Following Chris’s discharge from the hospital on Thursday, June 3rd, we skipped a week of chemotherapy to focus instead on a round (five days) of radiation to treat the spot in his hip that caused the painful muscle spasms that sent him to the hospital. However, while chemo and radiation don’t mix well, after several phone calls I discovered that Chris could still get the first round of immunotherapy (Keytruda) done on Friday, June 4th after his radiation appointment. We’ve been so eager to get this part of the treatment trifecta started because it’s the one we’ve heard the most promising news about. I’ve had a lot of people ask about the treatment he’s receiving, so here’s my layman’s explanation of the three-pronged approach our oncologists have prescribed for Christopher:
- Traditional chemotherapy for bile duct cancer (Cisplatin): Given in three-hour infusions once a week for nine weeks. This is a general blast that wipes out both good and bad fast-growing cells, kind of a one-size-fits-all approach. Side effects for Chris have been manageable. Anti-nausea meds have enabled him to eat well, and naps on days three and four have mitigated the fatigue.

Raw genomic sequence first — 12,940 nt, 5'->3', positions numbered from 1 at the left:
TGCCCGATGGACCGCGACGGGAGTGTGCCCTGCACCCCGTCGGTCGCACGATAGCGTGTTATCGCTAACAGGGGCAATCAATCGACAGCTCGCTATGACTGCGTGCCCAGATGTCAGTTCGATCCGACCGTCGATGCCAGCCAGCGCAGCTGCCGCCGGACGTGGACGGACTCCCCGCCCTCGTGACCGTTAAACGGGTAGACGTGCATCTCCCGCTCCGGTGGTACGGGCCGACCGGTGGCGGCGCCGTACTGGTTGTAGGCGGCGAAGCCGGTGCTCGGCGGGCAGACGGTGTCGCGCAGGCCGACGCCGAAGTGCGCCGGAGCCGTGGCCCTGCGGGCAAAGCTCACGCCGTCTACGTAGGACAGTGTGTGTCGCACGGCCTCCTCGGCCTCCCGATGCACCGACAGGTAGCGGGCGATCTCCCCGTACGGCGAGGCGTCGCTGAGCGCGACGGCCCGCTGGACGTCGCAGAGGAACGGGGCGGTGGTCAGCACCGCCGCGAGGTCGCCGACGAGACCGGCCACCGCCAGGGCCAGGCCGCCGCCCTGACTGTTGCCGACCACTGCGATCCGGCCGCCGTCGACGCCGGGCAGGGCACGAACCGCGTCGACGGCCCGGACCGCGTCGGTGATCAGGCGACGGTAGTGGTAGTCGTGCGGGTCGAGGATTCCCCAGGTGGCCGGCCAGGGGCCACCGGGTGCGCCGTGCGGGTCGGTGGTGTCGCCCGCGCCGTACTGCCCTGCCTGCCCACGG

- Immunotherapy (Keytruda): Given once every three weeks in an infusion alongside the Cisplatin chemotherapy. One doctor explained that this drug “takes the gloves off the immune system and super-charges it” so that the body is able to attack the cancer itself more effectively. It works best against genetically hyper-mutated tumors, which is true of Chris’s. It really doesn’t have any side effects.
- Insert long medical name I don’t understand 🙂 (Cabozantinib): Neither chemo nor immunotherapy, this drug is taken daily in pill form and is designed to attack the specific genetic mutation the doctor believes is driving Chris’s tumor. Chris began taking this drug this week, and side effects could become rough by days 10-14. With chemo, after a few days the side effects diminish before the next round starts, but since this is taken daily, Chris may not get much of a reprieve.